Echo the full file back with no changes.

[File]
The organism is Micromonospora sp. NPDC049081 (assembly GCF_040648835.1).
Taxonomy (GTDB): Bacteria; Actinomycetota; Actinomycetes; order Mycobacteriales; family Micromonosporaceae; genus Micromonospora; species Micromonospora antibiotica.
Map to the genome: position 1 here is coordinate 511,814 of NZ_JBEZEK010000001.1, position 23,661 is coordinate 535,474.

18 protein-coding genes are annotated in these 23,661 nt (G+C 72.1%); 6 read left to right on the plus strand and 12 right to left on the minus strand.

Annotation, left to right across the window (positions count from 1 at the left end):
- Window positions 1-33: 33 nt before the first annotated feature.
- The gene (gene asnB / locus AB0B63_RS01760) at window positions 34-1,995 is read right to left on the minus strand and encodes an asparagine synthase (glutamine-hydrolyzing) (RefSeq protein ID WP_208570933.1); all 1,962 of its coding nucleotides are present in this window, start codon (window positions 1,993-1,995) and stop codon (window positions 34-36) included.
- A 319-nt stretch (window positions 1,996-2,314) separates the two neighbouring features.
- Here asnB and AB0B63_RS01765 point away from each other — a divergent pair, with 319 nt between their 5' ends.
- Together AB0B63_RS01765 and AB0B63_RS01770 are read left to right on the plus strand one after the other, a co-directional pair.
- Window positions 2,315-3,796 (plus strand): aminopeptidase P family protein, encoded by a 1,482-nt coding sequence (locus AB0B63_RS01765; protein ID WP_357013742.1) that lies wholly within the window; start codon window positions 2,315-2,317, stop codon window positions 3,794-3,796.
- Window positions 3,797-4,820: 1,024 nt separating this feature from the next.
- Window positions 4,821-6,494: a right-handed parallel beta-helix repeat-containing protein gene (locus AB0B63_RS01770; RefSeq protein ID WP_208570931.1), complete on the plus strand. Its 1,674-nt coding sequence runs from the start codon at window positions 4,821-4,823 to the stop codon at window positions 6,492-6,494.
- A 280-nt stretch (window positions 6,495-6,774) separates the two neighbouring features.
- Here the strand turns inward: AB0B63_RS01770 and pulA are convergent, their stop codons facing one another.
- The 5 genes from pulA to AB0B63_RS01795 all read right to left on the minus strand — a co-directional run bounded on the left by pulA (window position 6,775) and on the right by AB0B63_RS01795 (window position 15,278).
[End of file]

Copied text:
The organism is Micromonospora sp. NPDC049081 (assembly GCF_040648835.1).
Taxonomy (GTDB): Bacteria; Actinomycetota; Actinomycetes; order Mycobacteriales; family Micromonosporaceae; genus Micromonospora; species Micromonospora antibiotica.
Map to the genome: position 1 here is coordinate 511,814 of NZ_JBEZEK010000001.1, position 23,661 is coordinate 535,474.

18 protein-coding genes are annotated in these 23,661 nt (G+C 72.1%); 6 read left to right on the plus strand and 12 right to left on the minus strand.

Annotation, left to right across the window (positions count from 1 at the left end):
- Window positions 1-33: 33 nt before the first annotated feature.
- The gene (gene asnB / locus AB0B63_RS01760) at window positions 34-1,995 is read right to left on the minus strand and encodes an asparagine synthase (glutamine-hydrolyzing) (RefSeq protein ID WP_208570933.1); all 1,962 of its coding nucleotides are present in this window, start codon (window positions 1,993-1,995) and stop codon (window positions 34-36) included.
- A 319-nt stretch (window positions 1,996-2,314) separates the two neighbouring features.
- Here asnB and AB0B63_RS01765 point away from each other — a divergent pair, with 319 nt between their 5' ends.
- Together AB0B63_RS01765 and AB0B63_RS01770 are read left to right on the plus strand one after the other, a co-directional pair.
- Window positions 2,315-3,796 (plus strand): aminopeptidase P family protein, encoded by a 1,482-nt coding sequence (locus AB0B63_RS01765; protein ID WP_357013742.1) that lies wholly within the window; start codon window positions 2,315-2,317, stop codon window positions 3,794-3,796.
- Window positions 3,797-4,820: 1,024 nt separating this feature from the next.
- Window positions 4,821-6,494: a right-handed parallel beta-helix repeat-containing protein gene (locus AB0B63_RS01770; RefSeq protein ID WP_208570931.1), complete on the plus strand. Its 1,674-nt coding sequence runs from the start codon at window positions 4,821-4,823 to the stop codon at window positions 6,492-6,494.
- A 280-nt stretch (window positions 6,495-6,774) separates the two neighbouring features.
- Here the strand turns inward: AB0B63_RS01770 and pulA are convergent, their stop codons facing one another.
- The 5 genes from pulA to AB0B63_RS01795 all read right to left on the minus strand — a co-directional run bounded on the left by pulA (window position 6,775) and on the right by AB0B63_RS01795 (window position 15,278).